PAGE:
Help cooking meals

ForceFeed
Bento-ing from: Manchester › New Hampshire › USA
Joined: 18 Aug 2009
User offline. Last seen 5 years 6 weeks ago.

I'm a pretty standard 30's guy who can follow a recipe. I would really like to start cooking Japanese food as well as making bento boxes. The bento box books that I've seen are look pretty complete as far as making a complete meal. It would be great if there were similar resources for making breakfast and dinner meals. I'm trying to make the distinction of cooking a dish from a recipe and putting together a meal. I can follow a recipe, but I break down when trying to combine things. So if you have any good recommendations on books or threads about putting together meals I would appreciate it.

Thanks!

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bronwyncarlisle
Moderator
Bento-ing from: Dunedin › New Zealand
Joined: 12 Jan 2009
User offline. Last seen 1 year 29 weeks ago.
Re: Help cooking meals

Goodness. That reminds me of me 35 years ago trying to get the potatoes and the green veges and the meat to be all ready at the same time!

I think I'd start by only making one "recipe" per meal. I'm taking it that you do know what a balanced meal consists of, and you just need to work out the practicalities? Start with meals that have a salad or other raw or cold vegetable as one component. You can make that in advance and it doesn't matter when you eat it. Then perhaps as another component something that requires long cooking and little attention - rice in a rice cooker perhaps. Then you can give your entire concentration to the "recipe" part of the meal.

This applies to all types of cooking, not just Japanese. You can't just leap in and cook three or four complicated dishes at once. You need to get a bit of practice, it's a bit like driving a car, a lot of it gets to be second nature after a decent amount of practice.

A western version of this might be to put a casserole in the oven or slow cooker and forget about it while you make a fiddly vegetable dish.

If you want to know what sort of dishes to combine to make a meal, I'm afraid I can't help you - I'm very much of the "eat something with all major food groups and tastes good to you" school of meal assembler.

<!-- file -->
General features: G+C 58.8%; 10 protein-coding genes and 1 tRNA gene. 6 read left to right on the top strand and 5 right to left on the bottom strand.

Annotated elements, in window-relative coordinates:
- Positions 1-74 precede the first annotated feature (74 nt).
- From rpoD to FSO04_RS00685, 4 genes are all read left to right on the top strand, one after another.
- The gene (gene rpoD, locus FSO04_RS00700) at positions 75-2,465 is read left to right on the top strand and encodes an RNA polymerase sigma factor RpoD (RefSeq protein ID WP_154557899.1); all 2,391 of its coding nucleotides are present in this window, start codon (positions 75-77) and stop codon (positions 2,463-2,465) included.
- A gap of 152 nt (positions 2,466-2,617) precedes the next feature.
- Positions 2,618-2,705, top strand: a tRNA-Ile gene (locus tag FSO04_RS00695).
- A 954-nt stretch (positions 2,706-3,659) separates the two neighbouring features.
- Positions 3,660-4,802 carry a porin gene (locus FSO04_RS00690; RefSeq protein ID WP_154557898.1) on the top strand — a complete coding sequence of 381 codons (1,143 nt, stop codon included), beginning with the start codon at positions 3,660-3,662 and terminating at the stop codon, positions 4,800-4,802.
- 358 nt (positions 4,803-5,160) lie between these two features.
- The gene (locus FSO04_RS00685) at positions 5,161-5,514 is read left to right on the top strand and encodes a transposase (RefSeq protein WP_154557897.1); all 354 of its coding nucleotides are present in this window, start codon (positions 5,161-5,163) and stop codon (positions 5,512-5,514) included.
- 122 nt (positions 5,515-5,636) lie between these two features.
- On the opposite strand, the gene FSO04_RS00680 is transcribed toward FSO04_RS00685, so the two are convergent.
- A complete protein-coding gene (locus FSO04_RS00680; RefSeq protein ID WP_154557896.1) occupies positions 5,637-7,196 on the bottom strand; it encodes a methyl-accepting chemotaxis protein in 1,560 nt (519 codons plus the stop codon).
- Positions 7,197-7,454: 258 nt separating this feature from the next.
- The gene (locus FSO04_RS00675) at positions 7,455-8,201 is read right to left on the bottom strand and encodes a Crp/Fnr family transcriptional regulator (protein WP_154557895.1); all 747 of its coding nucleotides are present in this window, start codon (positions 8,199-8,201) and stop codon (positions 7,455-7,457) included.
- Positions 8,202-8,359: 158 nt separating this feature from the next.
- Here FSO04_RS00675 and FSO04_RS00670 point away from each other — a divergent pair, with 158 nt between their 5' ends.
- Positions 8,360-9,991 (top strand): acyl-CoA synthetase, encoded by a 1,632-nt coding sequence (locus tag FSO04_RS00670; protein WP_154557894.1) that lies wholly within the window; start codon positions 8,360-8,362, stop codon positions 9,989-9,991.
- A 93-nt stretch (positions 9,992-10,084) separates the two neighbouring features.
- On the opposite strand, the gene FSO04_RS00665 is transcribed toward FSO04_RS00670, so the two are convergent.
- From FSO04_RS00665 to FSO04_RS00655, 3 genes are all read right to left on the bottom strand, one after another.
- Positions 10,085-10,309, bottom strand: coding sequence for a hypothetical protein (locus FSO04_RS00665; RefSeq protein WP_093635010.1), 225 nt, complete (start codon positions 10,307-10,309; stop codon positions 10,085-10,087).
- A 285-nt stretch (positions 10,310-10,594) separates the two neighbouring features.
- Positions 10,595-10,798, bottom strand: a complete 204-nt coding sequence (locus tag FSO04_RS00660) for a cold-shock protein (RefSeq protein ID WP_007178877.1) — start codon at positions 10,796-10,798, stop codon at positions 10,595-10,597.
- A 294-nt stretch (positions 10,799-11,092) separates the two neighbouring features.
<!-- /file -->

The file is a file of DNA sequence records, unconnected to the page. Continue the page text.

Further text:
____________________________________

Bronwyn

My blog is Food and Shoes

Loretta
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Bento-ing from: London › UK
Joined: 4 Mar 2009
User offline. Last seen 1 year 9 weeks ago.
Re: Help cooking meals

Hello forcefeed

In your post you mention that you want to start preparing (non-bento) Japanese meals. I presume this is for yourself.

I don't know if this will reassure you or not, but I also find this to be very hard to manage when using a 'typical' Japanese kitchen. Space can be really limited with few cooking or preparation surfaces so getting everything ready together would be a huge challenge (and not one I can easily master).

Thankfully, unlike with Western dinners, there isn't the expectation to bring food out all at the same temperature. Quite a few of the vegetable dishes are served tepid or cold. Maki describes this very well here: http://justhungry.com/2006/08/the_anatomy_of_a_japanese_meal.html

As you know, rice (generally) forms the central focus of the meal. Even if you don't have a rice cooker, you can make this first and leave it for anything between 10 minutes and 30 minutes (or longer) whilst you concentrate on the rest of the meal. The great part about 'okazu' dishes is that so many of them can be prepared in advance with many of them lasting for several days in the refrigerator.
In effect, cooking a meal can be as simple as getting the rice ready and preparing one main dish from a recipe. Then you go into the fridge and pick out one or two okazu options (you can always blitz these in the microwave if you want them hot).

There's not that many books in English using 'Western-friendly' ingredients that are better than Maki's sites. Here are some example okazu dishes that should last for 2 (perhaps even 3) days in the fridge
http://justbento.com/handbook/recipes-sides-and-fillers/blanched-spinach...
http://justbento.com/handbook/recipes-sides-and-fillers/easiest-ever-car...
http://justbento.com/handbook/recipe-collection-side-dishes-and-space-fi...